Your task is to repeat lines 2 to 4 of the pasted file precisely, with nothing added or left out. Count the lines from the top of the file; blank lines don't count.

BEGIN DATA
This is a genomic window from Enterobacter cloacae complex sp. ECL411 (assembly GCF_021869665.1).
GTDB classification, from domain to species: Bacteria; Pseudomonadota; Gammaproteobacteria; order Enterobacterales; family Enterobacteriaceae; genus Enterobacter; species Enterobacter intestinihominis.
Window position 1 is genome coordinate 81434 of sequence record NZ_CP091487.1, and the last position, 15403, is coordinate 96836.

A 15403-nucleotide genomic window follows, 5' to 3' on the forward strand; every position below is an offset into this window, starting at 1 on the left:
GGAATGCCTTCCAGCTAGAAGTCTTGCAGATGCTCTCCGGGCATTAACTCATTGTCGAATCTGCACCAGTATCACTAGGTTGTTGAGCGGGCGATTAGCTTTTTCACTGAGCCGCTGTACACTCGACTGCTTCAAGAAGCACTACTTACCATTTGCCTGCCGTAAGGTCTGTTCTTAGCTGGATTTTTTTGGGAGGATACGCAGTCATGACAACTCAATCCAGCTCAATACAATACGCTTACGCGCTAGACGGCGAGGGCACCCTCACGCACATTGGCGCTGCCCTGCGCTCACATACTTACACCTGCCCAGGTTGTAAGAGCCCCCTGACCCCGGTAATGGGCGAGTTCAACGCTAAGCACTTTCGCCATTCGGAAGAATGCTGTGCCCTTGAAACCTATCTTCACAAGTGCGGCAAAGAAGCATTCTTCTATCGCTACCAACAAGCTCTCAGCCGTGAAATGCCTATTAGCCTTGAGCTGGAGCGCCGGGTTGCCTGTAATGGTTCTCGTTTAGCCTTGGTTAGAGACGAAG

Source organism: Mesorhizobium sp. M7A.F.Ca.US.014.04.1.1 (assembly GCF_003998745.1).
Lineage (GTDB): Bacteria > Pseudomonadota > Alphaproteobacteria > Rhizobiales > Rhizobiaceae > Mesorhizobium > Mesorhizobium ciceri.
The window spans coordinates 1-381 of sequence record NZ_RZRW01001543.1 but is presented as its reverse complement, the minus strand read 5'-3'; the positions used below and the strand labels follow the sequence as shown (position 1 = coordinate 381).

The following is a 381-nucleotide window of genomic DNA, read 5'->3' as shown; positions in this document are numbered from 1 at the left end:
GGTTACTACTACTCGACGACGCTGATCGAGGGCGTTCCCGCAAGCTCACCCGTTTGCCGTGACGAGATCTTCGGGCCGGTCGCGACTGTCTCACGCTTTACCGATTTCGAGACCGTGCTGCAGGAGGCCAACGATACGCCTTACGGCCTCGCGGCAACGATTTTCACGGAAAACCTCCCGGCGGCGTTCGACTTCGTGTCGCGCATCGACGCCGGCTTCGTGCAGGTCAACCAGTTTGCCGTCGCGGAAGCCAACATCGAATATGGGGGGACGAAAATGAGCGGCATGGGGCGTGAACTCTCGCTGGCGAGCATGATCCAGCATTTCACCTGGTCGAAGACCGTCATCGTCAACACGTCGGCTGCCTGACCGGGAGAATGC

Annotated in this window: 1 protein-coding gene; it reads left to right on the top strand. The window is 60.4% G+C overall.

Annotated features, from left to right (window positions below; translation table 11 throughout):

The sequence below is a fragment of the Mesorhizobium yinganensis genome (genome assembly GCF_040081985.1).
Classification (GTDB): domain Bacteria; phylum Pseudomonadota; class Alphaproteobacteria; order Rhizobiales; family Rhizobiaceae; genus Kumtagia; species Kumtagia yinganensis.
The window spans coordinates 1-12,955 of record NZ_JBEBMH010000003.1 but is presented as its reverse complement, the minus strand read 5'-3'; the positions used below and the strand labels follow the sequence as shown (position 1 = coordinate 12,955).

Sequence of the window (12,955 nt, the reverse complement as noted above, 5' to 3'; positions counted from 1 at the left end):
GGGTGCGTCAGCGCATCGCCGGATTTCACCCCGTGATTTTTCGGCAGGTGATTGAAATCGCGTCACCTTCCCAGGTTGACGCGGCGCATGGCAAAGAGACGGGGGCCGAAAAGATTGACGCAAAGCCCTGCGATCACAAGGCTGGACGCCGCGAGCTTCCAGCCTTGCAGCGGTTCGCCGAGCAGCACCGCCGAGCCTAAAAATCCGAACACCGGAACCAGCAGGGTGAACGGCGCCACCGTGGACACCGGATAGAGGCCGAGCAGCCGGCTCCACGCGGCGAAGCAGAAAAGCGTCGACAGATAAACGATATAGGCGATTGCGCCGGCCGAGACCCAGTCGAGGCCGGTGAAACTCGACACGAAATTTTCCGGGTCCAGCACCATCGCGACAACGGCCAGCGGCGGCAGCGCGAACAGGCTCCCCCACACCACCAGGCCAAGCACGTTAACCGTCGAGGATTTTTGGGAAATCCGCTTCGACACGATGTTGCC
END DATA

GTDB classification, from domain to species: Bacteria; Pseudomonadota; Gammaproteobacteria; order Enterobacterales; family Enterobacteriaceae; genus Enterobacter; species Enterobacter intestinihominis.
Window position 1 is genome coordinate 81434 of sequence record NZ_CP091487.1, and the last position, 15403, is coordinate 96836.

A 15403-nucleotide genomic window follows, 5' to 3' on the forward strand; every position below is an offset into this window, starting at 1 on the left: